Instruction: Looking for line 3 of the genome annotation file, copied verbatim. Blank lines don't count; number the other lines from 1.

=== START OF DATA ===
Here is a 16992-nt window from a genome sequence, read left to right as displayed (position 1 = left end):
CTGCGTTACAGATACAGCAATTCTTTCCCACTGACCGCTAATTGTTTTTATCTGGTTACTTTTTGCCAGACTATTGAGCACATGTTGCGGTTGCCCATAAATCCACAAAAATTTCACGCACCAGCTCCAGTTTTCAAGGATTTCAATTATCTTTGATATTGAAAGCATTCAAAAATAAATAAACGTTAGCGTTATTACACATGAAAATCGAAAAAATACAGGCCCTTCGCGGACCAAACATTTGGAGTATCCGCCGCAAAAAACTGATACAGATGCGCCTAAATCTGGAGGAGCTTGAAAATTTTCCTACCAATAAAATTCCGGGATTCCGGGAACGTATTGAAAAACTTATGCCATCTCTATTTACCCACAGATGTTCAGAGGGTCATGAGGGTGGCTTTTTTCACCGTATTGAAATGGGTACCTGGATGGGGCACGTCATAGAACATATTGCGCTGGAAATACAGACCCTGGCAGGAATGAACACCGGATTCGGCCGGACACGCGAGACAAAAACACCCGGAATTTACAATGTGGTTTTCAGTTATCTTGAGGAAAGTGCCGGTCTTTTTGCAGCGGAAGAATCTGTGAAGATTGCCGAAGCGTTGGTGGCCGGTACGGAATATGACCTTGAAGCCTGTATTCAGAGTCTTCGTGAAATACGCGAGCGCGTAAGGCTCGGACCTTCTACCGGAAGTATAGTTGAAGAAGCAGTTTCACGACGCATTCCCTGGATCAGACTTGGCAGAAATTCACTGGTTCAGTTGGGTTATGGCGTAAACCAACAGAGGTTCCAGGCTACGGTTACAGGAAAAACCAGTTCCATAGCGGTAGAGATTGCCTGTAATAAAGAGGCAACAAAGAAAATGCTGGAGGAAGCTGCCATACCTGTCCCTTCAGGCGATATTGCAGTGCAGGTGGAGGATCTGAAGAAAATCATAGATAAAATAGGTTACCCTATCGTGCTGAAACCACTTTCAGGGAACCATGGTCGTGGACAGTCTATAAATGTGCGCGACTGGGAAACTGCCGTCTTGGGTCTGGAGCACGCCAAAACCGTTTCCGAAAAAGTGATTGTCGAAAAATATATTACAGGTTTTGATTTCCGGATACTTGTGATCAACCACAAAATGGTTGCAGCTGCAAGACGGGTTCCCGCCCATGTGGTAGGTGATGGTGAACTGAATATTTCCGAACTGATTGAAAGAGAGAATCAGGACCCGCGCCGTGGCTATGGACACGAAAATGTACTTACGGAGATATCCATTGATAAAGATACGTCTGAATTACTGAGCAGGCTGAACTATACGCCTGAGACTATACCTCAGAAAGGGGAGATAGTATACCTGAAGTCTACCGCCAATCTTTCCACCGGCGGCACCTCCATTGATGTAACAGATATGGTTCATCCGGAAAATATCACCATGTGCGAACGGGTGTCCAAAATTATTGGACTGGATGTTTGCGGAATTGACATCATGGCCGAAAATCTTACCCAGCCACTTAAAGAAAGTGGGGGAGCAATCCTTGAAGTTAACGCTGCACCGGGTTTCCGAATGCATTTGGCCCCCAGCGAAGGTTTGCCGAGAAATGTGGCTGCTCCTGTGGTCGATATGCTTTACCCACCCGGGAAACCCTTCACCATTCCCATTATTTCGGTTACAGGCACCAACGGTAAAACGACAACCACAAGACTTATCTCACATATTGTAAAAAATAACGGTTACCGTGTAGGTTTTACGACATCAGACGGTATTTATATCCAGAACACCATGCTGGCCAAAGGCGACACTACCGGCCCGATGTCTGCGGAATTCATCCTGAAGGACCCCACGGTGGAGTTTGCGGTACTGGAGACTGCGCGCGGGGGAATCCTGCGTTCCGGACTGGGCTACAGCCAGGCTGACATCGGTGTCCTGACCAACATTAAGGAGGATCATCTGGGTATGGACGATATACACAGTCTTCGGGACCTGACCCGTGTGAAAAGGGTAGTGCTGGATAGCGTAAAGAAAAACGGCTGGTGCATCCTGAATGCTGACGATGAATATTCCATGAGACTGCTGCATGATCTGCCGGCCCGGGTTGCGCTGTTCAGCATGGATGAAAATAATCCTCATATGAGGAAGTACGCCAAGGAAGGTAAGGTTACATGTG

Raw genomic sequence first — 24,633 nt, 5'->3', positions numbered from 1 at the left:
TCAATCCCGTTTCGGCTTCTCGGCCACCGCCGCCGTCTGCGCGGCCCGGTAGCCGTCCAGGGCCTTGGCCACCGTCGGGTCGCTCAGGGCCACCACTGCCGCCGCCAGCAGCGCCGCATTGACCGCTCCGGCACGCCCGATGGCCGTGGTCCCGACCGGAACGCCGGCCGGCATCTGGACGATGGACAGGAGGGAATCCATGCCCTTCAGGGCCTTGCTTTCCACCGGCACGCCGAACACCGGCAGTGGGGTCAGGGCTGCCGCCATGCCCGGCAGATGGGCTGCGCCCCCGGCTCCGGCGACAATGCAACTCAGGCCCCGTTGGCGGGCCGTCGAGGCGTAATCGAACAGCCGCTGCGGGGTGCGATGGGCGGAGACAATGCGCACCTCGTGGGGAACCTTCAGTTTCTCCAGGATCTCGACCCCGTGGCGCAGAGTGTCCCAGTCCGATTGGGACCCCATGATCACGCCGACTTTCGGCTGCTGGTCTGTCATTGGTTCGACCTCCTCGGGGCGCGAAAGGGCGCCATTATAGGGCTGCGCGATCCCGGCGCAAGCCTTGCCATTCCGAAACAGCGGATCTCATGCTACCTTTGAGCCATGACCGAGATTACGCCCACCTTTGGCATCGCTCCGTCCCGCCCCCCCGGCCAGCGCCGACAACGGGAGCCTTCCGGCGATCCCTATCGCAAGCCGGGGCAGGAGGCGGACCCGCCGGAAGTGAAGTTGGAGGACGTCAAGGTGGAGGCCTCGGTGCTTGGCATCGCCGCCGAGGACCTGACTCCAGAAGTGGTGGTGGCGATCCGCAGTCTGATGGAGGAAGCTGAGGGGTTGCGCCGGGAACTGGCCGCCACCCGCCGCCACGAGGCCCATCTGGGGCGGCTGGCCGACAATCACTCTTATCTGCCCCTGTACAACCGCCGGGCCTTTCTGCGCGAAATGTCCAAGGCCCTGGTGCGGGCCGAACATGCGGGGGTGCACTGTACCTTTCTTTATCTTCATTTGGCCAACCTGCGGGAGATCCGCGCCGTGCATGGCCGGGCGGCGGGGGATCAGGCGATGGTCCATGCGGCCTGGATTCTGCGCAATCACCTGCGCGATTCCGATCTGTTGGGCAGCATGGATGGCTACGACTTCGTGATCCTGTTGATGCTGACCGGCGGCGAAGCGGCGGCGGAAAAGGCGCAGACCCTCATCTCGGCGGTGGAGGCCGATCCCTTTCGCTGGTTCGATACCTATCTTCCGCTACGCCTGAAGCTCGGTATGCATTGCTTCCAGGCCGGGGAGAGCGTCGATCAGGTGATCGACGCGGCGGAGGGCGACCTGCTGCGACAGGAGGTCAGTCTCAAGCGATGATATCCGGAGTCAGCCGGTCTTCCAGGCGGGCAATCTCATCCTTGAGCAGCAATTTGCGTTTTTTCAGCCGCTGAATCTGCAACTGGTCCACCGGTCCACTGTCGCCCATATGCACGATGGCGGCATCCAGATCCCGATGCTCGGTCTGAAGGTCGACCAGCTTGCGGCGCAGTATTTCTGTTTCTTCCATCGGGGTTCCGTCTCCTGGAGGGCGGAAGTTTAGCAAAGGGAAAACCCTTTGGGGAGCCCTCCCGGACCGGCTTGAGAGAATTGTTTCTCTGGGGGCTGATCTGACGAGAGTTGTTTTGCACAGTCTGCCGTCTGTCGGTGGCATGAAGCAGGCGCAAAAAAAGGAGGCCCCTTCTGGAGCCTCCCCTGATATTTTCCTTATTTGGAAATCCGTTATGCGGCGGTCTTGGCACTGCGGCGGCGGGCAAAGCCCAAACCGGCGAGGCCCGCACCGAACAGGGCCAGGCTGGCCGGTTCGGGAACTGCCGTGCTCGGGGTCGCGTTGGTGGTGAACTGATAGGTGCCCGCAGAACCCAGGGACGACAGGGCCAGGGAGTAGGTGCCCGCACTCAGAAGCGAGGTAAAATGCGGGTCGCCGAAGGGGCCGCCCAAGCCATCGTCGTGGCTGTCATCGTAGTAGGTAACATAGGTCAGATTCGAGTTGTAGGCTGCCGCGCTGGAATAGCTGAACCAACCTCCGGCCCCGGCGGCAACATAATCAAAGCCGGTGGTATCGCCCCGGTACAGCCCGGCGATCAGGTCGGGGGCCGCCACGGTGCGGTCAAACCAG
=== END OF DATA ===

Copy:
Raw genomic sequence first — 24,633 nt, 5'->3', positions numbered from 1 at the left: